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Generational Diversity in the workplace

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By DAC Beachcroft


Published 19 August 2022


Michelle Corrigan, a Senior Associate in the Employment team at international law firm DAC Beachcroft, addresses some frequently asked questions about the multi-generational workplace.

With the older workforce retiring later and later, we have never seen such a span of ages in the workforce. This generational diversity requires detailed consideration and understanding of the different well-being requirements across the age span. It is critical to avoid stereotypical assumptions and decisions which are unfair and in some cases discriminatory.

Hybrid working has created additional complications. A change to remote working or hybrid working can create a redundancy situation and a potential claim of unfair dismissal. When considering suitable alternative employment a Tribunal would look at the general situation but also ultimately whether subjectively, according to individuals’ positions, remote working is suitable. It is therefore important not to assume, but to ask and respond to each individual.

What’s the difference between age discrimination and other protected characteristics?

Age discrimination applies in the same way as all the other protected characteristics such as sex and race. Employers need to ensure that they do not fall foul of equality legislation in excluding certain categories of staff due to them being “too old” or “too young”, not effectively dealing with offensive or hostile environments, or even having practices which have the effect of excluding certain age categories. One of the key differences between age and other protected characteristics is that direct age discrimination is the only type of direct discrimination that can be justified. There are also exceptions (i.e. where an employer is permitted to treat employees differently on the grounds of their age) for example on the provision of certain benefits or, as with other protected characteristics, if there is a genuine occupational requirement.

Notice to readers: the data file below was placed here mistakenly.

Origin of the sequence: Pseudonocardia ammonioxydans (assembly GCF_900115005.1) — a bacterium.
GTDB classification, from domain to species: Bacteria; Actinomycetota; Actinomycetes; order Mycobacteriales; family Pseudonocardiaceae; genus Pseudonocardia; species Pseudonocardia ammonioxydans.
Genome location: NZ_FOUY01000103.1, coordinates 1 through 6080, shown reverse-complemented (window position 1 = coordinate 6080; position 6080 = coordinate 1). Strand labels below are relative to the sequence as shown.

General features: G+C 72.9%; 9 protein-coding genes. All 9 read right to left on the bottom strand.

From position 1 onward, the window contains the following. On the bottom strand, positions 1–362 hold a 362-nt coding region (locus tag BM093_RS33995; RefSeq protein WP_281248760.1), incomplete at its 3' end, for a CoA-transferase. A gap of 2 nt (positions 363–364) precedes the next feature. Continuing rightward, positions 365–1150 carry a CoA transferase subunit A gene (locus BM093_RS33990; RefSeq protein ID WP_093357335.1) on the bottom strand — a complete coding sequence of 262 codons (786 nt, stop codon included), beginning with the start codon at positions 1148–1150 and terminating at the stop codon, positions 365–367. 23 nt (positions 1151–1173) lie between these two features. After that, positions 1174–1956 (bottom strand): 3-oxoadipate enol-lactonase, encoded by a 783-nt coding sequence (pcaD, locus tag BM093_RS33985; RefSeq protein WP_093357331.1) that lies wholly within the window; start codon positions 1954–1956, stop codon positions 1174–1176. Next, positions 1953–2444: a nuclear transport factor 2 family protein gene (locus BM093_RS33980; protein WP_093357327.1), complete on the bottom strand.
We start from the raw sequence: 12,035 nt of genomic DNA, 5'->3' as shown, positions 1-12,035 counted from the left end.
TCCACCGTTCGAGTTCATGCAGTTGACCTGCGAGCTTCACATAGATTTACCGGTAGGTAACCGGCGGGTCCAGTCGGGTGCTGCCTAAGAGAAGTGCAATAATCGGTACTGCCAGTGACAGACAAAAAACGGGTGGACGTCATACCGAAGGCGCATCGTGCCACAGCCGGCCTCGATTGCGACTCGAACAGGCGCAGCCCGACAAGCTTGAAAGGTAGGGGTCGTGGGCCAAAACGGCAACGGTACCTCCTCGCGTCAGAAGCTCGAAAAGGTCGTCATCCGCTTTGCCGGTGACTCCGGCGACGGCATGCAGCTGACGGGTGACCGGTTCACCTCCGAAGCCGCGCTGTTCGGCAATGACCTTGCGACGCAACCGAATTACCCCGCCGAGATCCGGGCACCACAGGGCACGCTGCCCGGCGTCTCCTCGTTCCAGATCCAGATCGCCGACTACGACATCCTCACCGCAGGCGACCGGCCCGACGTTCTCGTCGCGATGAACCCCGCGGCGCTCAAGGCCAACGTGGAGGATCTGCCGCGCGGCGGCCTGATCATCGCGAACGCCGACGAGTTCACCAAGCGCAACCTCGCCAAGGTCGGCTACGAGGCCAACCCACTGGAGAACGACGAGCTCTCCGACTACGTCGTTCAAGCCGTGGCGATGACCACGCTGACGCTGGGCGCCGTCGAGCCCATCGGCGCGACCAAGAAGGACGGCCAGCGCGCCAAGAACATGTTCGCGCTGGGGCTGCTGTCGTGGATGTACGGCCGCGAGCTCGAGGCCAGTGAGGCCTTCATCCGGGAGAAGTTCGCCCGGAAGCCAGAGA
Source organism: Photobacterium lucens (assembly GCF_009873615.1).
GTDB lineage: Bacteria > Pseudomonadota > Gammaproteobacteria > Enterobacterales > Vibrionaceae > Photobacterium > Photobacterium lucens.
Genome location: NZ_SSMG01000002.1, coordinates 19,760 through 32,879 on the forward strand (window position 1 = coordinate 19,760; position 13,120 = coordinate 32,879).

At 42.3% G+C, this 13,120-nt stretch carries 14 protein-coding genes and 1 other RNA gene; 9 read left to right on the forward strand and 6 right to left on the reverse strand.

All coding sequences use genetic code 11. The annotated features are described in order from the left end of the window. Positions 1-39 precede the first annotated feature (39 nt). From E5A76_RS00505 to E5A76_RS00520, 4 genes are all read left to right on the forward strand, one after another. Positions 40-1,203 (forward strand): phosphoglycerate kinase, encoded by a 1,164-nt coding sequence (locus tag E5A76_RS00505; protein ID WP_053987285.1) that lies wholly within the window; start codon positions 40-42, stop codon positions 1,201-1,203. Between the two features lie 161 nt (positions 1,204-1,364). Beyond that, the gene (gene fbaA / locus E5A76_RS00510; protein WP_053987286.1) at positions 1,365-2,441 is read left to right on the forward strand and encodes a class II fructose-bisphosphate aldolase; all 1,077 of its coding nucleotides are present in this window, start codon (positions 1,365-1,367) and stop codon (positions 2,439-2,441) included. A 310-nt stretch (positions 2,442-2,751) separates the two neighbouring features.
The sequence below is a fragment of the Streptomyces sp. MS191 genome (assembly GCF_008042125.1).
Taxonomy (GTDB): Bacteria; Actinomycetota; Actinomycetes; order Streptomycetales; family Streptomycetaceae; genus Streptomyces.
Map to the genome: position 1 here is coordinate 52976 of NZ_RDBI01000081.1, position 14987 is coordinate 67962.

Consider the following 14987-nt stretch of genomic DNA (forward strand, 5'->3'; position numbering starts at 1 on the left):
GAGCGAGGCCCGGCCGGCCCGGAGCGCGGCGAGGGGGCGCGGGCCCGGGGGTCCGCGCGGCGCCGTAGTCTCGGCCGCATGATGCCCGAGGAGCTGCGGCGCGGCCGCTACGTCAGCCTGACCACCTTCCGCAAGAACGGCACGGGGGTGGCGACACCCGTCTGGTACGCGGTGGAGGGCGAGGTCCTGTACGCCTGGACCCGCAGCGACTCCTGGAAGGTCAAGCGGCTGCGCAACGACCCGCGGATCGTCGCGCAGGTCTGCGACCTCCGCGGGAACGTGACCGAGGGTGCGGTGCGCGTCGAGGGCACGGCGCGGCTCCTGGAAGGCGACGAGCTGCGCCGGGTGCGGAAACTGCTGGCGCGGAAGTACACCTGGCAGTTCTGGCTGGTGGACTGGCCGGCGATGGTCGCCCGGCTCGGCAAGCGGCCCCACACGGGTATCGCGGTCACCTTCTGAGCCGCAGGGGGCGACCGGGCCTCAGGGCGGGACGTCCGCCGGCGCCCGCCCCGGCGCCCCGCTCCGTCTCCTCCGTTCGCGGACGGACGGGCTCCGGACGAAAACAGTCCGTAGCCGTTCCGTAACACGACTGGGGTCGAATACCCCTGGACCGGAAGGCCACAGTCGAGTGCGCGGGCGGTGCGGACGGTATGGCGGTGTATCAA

What other risks can arise in this area?

There is also a risk of disability discrimination. A person’s age can affect both their physical and mental wellbeing and employers need to be alive to this. There are many tribunal cases where employers have been found to have discriminated where they have made assumptions about the physical and mental health of employees of different generations. For example, an employer who assumed that a 14 year old waitress could not cope with the stress of cashing up, and dismissed her on health and safety grounds, a supermarket who put pressure on a 73 year old colleague with symptoms of dementia to retire, and an employer who referred to an employee going through the menopause as a dinosaur and called her menopausal when he was criticising her performance.

Having policies and procedures which recognise the varied support that may be required is a good place to start. Training managers to be informed about and sensitive to these issues is another step in the right direction. An appreciation that everyone has something to give to a workforce regardless of their age is imperative. The most important message for employers is that everyone is individual, don’t assume, and instead have open and positive dialogues treating everyone with dignity and respect.